“Well,” she replied, “we told the governor we weren’t going to leave until she opposed the project. And she didn’t oppose the project. So if we just leave anyway, it doesn’t make us look very serious, does it?” 

Nope, I thought, it doesn’t. So I decided to stay and risk arrest. 

I had never been arrested before. But that made me a better candidate for engaging in civil disobedience. Here was an opportunity for me to leverage all of my many-layered types of personal privilege for a political good. I am a white, cisgendered, able-bodied, middle-aged, middle-class mom. I look extremely square; I don’t have any tattoos. The police were going to treat me with kid gloves, and I knew it. Still, I was pretty nervous, as were many others. 

In the end, 21 of us decided to stay.

We sat on the carpet and held hands. My hands were clammy. Thank goodness one of us was a singer who knew lots of songs. I haven’t sung with such unbridled enthusiasm since summer camp. The police removed us from the office one by one. We sang each person out, not knowing where they were being taken. Even over the singing, we could hear the police place on people’s wrists the plastic zip-tie handcuffs. 

When it was my turn, they zipped on my cuffs and took me to a card table they had set up near a side entrance to search my pockets and bag up my stuff. Then they escorted me to a paddy wagon, where I found my compatriots. 

The police seemed to take their time arresting us all; the first person arrested sat on the bus in cuffs for at least two hours. Then they drove us to the Marion County jail annex and took us off the bus one by one. Inside, our cuffs were cut off. (I couldn’t help but think about the amount of single-use plastic cuffs the country must throw out every day.) We were then searched—rather perfunctorily—and separated by gender. The women were placed into a holding cell with no benches—just thin plastic mats on the floor. By this time it was maybe 1 A.M. 

In the cell, we talked and dozed and stretched. We had become a little unit by now.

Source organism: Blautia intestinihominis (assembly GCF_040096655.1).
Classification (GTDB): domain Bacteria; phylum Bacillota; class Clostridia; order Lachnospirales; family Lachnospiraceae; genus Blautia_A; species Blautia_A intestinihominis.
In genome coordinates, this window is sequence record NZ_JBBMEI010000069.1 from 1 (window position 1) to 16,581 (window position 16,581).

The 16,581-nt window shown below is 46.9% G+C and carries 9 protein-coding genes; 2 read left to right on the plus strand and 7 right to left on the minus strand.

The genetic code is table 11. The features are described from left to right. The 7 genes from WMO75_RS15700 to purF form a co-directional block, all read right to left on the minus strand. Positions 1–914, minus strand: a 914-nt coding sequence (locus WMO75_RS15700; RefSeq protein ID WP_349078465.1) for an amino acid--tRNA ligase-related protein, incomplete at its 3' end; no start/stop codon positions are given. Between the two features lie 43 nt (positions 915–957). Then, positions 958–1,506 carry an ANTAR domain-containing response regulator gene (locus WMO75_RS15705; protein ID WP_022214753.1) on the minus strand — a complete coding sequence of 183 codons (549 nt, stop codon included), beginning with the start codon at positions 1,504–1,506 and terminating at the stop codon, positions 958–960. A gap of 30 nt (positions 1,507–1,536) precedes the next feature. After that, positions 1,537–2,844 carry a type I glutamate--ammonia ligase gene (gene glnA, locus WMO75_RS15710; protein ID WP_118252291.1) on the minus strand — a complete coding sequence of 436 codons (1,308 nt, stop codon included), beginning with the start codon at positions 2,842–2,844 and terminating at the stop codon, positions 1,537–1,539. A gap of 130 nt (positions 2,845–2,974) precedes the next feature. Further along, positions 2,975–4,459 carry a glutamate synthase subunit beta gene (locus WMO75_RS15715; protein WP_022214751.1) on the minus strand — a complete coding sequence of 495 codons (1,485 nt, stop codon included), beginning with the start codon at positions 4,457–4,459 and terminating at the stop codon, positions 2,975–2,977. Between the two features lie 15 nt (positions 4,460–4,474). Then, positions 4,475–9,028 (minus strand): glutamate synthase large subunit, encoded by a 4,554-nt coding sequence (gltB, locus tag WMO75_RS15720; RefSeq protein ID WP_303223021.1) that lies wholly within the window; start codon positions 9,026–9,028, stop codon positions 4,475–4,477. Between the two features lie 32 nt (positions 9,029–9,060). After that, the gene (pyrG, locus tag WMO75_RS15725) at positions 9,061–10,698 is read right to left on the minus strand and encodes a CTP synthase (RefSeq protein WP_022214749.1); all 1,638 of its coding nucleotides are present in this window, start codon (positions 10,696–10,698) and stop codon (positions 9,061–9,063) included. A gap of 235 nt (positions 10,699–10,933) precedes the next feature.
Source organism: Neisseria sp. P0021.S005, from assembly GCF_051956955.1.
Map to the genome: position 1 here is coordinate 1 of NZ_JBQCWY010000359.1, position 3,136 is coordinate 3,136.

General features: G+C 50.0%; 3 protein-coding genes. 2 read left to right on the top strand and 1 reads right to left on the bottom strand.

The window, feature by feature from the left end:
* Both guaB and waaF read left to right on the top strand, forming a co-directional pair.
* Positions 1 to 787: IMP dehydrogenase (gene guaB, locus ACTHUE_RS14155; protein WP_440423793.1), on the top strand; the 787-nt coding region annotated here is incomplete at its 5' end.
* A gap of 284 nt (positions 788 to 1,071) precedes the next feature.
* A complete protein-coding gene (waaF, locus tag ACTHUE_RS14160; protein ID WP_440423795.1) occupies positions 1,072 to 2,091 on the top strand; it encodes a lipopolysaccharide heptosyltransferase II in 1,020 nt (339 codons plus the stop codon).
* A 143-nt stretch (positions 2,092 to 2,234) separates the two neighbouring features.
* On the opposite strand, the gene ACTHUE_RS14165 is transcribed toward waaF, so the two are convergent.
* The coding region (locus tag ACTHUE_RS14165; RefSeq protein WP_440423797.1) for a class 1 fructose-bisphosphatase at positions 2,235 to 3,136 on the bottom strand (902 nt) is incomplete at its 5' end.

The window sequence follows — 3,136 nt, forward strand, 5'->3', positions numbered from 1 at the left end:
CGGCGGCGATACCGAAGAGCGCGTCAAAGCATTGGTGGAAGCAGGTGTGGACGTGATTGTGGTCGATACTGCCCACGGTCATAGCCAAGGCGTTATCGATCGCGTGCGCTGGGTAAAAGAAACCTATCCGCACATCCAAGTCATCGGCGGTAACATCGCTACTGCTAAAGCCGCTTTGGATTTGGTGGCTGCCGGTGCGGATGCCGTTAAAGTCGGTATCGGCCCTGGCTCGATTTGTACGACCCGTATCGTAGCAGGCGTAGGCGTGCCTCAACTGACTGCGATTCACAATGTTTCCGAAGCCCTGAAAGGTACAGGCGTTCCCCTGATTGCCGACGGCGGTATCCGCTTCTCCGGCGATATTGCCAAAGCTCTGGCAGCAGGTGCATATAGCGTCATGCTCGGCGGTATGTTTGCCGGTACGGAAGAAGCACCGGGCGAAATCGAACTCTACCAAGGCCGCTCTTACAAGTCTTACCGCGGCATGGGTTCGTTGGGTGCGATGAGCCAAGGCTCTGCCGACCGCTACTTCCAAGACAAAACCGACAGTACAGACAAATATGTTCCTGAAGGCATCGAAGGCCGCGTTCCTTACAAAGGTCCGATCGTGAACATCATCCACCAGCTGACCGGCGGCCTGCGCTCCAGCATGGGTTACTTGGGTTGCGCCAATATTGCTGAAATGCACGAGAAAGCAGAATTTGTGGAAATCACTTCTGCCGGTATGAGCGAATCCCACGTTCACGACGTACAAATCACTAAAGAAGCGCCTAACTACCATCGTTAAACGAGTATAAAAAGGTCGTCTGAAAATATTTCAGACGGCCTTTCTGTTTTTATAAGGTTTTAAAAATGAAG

As I predicted, our privilege was in full effect. A sympathetic cop left our cell door unlocked for a while so we could leave the cell and use the bathroom or a drinking fountain whenever we needed to. Another cop decided not to take our shoelaces, and explained that we were getting special treatment, just in case we didn’t notice. They called us “ma’am” when taking our mug shots. My lipstick, by the way, looked great. 

We were charged with criminal trespass in the second degree and finally released a little before 5 A.M. Most of us will return to Salem on December 20 for our arraignment.

Along with having to weigh the inconvenience and discomfort of being arrested, I also had to think about my usual role as a writer, a chronicler of the environment and environmental controversies. In some way, getting arrested marked the climax of a process of personal transformation in which I’ve slowly transformed from an unbiased storyteller to a full-fledged activist. I started writing editorials about environmental topics as early as 2011. In March 2018, I wrote an op-ed opposing this pipeline (along with Don Gentry, chairman of the Klamath Tribes) that was published in The New York Times, so I already was on record opposing this particular project. 

Although I had participated in anti-war protests and immigrant-rights protests (and, like many others, I found myself in the streets after Trump’s election), for many years I avoided engaging in environmental protests. I thought that somehow this kept me “legit” as a journalist. But I’m increasingly aware how climate is inextricably tangled up with social forces like colonialism and racism—how it is a matter of justice, not just science and policy. So that distinction between environmental protest and “other” protest felt artificial—even harmful.

I share the sensation that many feel that this particular historical moment calls for a strong showing of public will. I felt called to action by the new scientific reports painting ever more worrisome visions of our shared future. And I felt inspired by Indigenous protestors at Standing Rock and young people all over the world participating in protests and strikes. In a crisis like this, screw being “unbiased.” Trying to be “neutral” about climate change is like trying to be “neutral” about kids dying from cancer.

In that hot, sweaty office—and later, in our chilly, slightly stinky cell, I kept thinking about my own kids. When they ask me, “What did you do to fight climate change?” I can tell them that I did my best with the tools I had.  

For me, pushing myself to the next level of activism meant deciding to risk arrest. For others, there might be another path, another way to step it up just a bit. For example, I have a friend who provides free child care for people who want to protest or attend public hearings. That’s not a front-of-the-stage role, but it’s very much appreciated and extremely useful. Everyone has different strengths to bring to the work of environmental advocacy. 

I firmly believe that doing something is the “cure” for “eco-anxiety.” And while doing something may feel a little bit hard at first, you might find—as I have—that when you do it with others who have the same fears and the same great love for the world, that the anxiety recedes like a tide. In its place, you may feel a calm determination and even something strangely like joy. 

Editor’s note: The Sierra Club only sanctions civil disobedience in very specific, and rare, circumstances, and our publication of this opinion essay is not meant as an endorsement of the November 21 action at the Oregon statehouse.

This article has been modified since publication.